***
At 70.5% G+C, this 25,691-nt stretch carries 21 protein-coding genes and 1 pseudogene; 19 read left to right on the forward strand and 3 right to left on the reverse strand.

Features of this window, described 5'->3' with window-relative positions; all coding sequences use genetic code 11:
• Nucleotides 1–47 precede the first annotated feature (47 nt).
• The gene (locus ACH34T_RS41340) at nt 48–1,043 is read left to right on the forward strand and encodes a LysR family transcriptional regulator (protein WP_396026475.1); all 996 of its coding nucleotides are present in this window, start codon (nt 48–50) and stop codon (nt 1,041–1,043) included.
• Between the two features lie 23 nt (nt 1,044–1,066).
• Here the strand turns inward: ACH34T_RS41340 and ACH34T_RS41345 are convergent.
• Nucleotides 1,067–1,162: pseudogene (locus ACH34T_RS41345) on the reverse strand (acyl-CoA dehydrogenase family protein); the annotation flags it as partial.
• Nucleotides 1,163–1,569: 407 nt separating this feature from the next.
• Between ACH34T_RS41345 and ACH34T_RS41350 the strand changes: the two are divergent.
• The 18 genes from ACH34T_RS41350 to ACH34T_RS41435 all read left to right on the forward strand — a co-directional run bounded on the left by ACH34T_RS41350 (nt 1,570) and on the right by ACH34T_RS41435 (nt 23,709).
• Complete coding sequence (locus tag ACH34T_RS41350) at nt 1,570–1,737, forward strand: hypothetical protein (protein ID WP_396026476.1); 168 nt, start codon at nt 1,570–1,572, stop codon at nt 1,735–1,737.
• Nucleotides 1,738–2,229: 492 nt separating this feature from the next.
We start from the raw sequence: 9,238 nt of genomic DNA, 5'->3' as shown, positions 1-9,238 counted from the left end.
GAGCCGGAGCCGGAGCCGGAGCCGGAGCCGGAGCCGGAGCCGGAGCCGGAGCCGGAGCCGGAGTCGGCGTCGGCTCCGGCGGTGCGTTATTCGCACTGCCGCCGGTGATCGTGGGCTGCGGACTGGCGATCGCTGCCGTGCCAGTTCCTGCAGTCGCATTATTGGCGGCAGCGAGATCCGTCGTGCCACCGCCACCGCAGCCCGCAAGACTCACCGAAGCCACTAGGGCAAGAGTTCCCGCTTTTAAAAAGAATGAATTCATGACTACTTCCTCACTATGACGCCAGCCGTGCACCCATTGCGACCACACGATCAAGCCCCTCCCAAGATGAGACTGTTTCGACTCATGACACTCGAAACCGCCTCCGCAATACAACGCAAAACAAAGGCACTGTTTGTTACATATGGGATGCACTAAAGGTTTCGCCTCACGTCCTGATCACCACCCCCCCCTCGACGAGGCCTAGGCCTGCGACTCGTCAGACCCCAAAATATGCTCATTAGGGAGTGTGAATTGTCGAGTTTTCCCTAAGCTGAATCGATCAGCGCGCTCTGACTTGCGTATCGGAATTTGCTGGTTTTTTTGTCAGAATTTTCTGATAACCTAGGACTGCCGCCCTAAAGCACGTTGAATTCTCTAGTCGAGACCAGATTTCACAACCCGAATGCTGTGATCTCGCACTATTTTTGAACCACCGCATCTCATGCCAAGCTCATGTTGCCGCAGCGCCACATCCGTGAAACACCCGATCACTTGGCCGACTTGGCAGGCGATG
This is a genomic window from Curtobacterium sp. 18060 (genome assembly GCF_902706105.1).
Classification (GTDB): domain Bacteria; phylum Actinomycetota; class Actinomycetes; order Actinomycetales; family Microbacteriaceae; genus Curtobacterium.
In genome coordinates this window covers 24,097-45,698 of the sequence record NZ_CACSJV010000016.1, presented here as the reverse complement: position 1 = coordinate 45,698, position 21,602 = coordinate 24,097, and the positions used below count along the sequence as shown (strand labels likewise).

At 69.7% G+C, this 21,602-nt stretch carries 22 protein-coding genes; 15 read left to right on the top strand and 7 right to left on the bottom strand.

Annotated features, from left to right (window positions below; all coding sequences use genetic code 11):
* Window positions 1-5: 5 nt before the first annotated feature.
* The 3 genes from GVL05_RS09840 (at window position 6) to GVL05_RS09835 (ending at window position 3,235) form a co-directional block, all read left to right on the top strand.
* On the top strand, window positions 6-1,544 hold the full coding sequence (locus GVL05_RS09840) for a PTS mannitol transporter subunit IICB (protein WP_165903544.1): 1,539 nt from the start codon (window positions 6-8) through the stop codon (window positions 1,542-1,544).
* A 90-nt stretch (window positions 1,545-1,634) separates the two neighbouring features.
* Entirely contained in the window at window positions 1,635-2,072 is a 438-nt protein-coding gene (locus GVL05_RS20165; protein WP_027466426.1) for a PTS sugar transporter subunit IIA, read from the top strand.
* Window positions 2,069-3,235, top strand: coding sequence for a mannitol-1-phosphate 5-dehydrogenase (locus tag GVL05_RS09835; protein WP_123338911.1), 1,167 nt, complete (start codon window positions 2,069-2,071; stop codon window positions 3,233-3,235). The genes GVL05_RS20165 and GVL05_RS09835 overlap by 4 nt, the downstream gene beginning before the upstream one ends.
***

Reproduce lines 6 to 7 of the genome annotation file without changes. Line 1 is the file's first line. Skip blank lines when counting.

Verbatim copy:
• Here the strand turns inward: ACH34T_RS41340 and ACH34T_RS41345 are convergent.
• Nucleotides 1,067–1,162: pseudogene (locus ACH34T_RS41345) on the reverse strand (acyl-CoA dehydrogenase family protein); the annotation flags it as partial.